The Next Generation Science Standards place a strong emphasis on students’ mastery of “practices” of science and engineering. Among these practices is “Analyzing and interpreting data.” With funding from the Massachusetts Department of Elementary and Secondary Education we are conducting a professional development institute to help high school and middle school teachers incorporate science practices into their student activities and classroom discourse. Teachers spent two weeks at EDC during the summer of 2014, and will participate in follow-up webinars throughout the fall semester.
To discuss the affordances of large, professionally collected datasets, teachers worked with global data visualizations of earthquakes, volcanoes, seafloor age, and bathymetry/topography. Working with scientists’ datasets allows students to address big idea, such as plate tectonics. To discuss the pedagogical opportunities of small, student-collected datasets, we had the teachers collect and interpret weather data and water quality data from the nearby Charles River. Working with self-collected datasets gives students a visceral, embodied sense of the linkage between the real world phenomenon being measured and the numbers, dots, lines, or blotches of color in the resulting data visualization.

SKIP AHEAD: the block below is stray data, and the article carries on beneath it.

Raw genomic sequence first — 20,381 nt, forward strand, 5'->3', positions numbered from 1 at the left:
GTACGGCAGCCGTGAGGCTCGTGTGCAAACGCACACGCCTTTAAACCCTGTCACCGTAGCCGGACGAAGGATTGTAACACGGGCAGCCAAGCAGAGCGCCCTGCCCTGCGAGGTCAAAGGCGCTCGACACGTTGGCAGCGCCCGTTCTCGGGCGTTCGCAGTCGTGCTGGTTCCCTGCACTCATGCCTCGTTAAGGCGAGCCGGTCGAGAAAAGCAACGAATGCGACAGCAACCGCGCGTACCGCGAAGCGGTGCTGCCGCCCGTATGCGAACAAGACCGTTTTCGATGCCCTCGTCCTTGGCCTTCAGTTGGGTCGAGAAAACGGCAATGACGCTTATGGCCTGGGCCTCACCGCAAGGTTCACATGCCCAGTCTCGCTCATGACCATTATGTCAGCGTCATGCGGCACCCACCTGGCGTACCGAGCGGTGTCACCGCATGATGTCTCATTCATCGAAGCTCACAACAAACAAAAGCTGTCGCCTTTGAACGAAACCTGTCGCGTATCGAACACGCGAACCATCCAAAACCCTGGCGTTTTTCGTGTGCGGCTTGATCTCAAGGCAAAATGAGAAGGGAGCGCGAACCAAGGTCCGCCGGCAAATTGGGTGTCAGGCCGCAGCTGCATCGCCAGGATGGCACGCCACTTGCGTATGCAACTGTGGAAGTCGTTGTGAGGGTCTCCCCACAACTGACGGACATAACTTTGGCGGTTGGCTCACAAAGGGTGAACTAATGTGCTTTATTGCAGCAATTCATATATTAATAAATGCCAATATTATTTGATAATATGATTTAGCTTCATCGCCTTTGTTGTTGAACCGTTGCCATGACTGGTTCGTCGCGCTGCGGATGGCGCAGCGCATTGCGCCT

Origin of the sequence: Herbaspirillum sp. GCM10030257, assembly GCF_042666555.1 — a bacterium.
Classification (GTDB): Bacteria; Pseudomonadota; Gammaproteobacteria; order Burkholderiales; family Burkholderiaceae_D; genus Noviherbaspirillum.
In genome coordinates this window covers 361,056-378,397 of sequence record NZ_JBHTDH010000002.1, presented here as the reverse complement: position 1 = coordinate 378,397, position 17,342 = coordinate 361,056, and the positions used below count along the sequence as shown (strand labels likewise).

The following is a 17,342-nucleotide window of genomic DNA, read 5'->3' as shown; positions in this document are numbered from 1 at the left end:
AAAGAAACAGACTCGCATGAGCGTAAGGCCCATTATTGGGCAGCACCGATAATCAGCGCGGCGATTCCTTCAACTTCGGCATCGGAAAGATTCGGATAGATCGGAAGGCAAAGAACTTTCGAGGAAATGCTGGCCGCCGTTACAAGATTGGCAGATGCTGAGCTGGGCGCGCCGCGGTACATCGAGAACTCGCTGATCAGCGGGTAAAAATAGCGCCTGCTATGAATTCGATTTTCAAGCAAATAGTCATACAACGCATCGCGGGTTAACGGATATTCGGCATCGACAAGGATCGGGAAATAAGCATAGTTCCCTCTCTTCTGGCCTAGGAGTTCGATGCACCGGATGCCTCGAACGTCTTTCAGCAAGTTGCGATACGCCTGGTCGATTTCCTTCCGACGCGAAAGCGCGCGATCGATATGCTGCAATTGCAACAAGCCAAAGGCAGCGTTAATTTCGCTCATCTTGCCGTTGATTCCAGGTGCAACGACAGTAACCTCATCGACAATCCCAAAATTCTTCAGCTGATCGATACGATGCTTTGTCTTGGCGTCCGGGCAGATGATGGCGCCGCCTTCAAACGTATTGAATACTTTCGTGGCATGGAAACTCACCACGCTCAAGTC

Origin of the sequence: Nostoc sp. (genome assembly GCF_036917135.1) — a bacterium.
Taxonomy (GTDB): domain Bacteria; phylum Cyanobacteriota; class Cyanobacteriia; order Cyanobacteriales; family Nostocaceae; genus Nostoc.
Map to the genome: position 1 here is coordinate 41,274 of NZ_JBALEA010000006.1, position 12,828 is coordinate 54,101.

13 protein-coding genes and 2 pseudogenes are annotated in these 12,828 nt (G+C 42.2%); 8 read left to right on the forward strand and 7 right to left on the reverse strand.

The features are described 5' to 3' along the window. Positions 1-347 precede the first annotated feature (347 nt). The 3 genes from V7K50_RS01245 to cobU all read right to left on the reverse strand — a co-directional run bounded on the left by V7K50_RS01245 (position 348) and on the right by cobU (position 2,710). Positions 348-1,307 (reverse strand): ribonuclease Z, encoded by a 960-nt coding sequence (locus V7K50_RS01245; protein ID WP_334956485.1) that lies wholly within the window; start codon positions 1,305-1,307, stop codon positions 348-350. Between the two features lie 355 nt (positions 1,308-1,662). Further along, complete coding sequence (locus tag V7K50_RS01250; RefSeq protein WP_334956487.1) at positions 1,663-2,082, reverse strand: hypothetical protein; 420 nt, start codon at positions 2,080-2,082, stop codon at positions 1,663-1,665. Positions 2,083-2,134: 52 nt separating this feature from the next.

In this photo, teachers collect dissolved oxygen data in the Charles River near the Oceans of Data Institute.